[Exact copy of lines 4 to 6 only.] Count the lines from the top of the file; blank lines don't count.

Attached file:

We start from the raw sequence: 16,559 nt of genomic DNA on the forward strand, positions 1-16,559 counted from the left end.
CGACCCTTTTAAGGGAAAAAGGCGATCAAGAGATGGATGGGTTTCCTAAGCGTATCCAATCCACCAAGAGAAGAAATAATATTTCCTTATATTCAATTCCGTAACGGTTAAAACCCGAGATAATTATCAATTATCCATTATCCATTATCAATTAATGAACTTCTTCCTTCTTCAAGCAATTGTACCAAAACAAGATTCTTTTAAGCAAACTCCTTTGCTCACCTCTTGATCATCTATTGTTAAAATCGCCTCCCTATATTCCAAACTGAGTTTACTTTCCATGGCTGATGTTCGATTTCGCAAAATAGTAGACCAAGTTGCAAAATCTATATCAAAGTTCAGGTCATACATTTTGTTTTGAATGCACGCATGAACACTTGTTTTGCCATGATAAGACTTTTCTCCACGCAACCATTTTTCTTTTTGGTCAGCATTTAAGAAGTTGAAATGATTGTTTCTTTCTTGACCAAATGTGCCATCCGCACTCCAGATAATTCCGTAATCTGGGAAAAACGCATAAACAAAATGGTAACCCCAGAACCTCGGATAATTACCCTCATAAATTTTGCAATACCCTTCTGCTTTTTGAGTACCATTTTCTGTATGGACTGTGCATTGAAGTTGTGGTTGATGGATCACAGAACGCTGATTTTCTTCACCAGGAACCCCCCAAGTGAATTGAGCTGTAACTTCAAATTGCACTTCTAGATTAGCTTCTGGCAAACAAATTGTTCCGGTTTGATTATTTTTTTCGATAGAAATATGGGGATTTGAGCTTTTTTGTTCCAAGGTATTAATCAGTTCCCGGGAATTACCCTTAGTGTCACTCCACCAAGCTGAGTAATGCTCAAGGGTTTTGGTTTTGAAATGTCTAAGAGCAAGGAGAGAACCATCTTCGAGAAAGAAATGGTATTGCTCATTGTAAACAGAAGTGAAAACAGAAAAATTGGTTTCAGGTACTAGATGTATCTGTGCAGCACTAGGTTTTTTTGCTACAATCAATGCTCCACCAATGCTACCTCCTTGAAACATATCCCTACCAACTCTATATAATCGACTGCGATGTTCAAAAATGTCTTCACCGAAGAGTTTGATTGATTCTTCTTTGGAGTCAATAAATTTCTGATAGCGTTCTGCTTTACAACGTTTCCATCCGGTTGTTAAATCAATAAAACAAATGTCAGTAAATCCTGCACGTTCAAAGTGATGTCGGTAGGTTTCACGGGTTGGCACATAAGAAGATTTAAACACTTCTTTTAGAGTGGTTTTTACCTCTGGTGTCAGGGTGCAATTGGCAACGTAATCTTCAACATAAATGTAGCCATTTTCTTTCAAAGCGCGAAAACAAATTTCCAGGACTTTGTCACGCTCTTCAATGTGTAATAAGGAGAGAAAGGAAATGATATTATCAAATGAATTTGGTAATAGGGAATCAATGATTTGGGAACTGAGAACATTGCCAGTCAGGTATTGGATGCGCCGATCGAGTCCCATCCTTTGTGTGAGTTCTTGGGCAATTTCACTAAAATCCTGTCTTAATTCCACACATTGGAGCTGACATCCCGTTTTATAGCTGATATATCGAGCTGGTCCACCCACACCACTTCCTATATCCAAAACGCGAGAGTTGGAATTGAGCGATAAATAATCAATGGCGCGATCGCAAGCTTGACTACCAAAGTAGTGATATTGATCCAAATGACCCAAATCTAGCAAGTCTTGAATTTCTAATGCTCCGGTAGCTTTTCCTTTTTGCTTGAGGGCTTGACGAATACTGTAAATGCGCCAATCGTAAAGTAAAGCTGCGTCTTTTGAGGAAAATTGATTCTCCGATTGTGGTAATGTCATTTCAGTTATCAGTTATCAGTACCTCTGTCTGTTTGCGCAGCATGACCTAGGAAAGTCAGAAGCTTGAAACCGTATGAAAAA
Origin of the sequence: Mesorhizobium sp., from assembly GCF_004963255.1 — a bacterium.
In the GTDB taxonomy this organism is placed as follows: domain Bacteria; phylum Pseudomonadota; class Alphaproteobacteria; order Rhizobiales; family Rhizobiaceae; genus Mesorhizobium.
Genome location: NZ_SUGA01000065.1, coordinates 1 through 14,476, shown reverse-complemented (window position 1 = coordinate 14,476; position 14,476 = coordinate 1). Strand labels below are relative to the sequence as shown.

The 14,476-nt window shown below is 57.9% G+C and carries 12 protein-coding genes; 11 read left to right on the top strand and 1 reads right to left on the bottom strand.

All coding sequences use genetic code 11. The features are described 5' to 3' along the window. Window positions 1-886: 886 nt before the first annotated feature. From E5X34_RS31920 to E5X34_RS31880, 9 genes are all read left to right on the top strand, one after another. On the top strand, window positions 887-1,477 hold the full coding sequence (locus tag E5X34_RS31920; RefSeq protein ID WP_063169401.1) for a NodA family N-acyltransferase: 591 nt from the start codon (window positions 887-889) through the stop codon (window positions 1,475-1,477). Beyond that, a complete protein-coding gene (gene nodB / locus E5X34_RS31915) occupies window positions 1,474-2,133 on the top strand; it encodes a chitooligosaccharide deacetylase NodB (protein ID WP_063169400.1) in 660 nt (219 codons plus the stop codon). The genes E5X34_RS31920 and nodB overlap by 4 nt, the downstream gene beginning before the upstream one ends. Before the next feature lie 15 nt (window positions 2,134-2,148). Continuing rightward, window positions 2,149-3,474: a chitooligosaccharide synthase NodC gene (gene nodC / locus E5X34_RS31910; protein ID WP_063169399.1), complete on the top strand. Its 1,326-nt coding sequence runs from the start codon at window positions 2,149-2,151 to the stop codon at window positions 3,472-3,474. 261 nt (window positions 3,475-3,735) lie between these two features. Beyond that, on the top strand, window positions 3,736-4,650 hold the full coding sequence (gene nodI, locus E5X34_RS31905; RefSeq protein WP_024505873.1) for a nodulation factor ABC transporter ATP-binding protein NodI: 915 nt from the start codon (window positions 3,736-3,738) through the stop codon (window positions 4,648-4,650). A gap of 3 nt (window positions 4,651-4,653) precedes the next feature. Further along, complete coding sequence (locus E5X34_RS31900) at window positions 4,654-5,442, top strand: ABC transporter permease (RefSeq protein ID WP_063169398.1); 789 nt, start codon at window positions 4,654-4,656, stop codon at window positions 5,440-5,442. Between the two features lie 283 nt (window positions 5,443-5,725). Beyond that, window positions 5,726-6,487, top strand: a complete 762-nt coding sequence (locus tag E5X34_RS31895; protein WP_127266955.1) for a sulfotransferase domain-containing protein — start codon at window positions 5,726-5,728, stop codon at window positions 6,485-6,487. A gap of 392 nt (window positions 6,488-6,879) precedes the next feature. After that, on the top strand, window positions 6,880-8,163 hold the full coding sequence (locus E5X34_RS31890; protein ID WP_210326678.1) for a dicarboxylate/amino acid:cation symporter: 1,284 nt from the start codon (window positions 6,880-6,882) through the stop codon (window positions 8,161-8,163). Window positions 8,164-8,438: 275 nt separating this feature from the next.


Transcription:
In the GTDB taxonomy this organism is placed as follows: domain Bacteria; phylum Pseudomonadota; class Alphaproteobacteria; order Rhizobiales; family Rhizobiaceae; genus Mesorhizobium.
Genome location: NZ_SUGA01000065.1, coordinates 1 through 14,476, shown reverse-complemented (window position 1 = coordinate 14,476; position 14,476 = coordinate 1). Strand labels below are relative to the sequence as shown.

The 14,476-nt window shown below is 57.9% G+C and carries 12 protein-coding genes; 11 read left to right on the top strand and 1 reads right to left on the bottom strand.